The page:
Speaker
Biography:

Dr. Ashok Hegde has completed his PhD from National University of Singapore, and postdoctoral studies from Institute of molecular and Cell Biology, Singapore and University of Michigan, Ann Arbor, USA. He is currently a Research Scientist at ITC Life Sciences and Technolgy Center, Bangalore, India. He has about two decades of research experience, and contributed to over fifty patents and publications. His research intereststs are in the area of skin and hair follicle biology.

Abstract:

Vitamin D is an essential micronutrient required for normal human physiology, specifically for calcium absorption, healthy skin and hair follicle growth. Natural way of Vitamin D synthesis in skin upon exposure to sunlight is in the decline due to various factors including sedentary lifestyle, indoor stay, varying food habits, religious and socioeconomic factors. It is further affected by forced indoor stays and working from home situation during these pandemic times. Vitamin D deficiency leads to various physiological conditions including bone pain, skin acne and psoriasis. Large portion of world population is deficient in Vitamin D3 and its deficiency is widely prevalent (70-100%) in Indian population as well. Oral supplementation of vitamin D3 has drawbacks of reduced absorption/bioavailability, short-half life in serum and low amounts available for metabolism. Transdermal delivery has been considered as a potent alternative to oral supplementation. Dermal delivery of novel microencapsulated Vitamin D3 may offer significant benefits in terms of enhanced bioavailability at the target sites (deep layers of skin, hair follicles and sweat pores), with decreased toxicity. Preliminary in vitro studies from our lab have shown enhanced accumulation of microencapsulated Vitamin D3 in HaCaT cells and 3D skin. Further studies are in progress to ascertain the transdermal absorption and potential bioavailability through a microencapsulated composition.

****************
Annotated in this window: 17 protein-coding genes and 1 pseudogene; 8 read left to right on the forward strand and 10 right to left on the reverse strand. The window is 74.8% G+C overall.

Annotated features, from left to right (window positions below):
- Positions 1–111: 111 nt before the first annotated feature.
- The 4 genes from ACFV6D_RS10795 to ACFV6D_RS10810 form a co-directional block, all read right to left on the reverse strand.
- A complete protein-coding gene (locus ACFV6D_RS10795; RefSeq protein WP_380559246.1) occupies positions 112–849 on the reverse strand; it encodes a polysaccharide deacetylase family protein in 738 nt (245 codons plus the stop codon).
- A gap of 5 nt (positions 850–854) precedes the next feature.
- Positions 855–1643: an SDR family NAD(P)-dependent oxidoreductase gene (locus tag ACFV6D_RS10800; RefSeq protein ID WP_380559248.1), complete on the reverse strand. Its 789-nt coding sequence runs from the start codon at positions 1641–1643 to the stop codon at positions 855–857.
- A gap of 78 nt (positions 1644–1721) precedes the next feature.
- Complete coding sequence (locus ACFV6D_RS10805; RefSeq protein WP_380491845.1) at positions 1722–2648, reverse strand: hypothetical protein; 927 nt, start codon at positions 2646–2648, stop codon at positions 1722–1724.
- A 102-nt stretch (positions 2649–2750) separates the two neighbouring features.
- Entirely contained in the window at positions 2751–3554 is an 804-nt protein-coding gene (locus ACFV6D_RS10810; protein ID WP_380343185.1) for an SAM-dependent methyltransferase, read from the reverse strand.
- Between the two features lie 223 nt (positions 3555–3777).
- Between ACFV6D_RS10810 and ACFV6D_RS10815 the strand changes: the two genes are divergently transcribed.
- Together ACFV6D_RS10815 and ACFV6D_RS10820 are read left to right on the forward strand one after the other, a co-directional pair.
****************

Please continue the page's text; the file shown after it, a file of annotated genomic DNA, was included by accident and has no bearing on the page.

• Current Research in Dermatology and Cosmetology

Session Introduction

Edileia Bagatin

Federal University of Sao Paulo, Brazil

Title: Oral antioxidants and nutraceuticals for skin aging control: a critical approach
Speaker
Biography:

Edileia Bagatin is the Professor, Department of Dermatology, Federal University of Sao Paulo, Brazil. 

 

Abstract: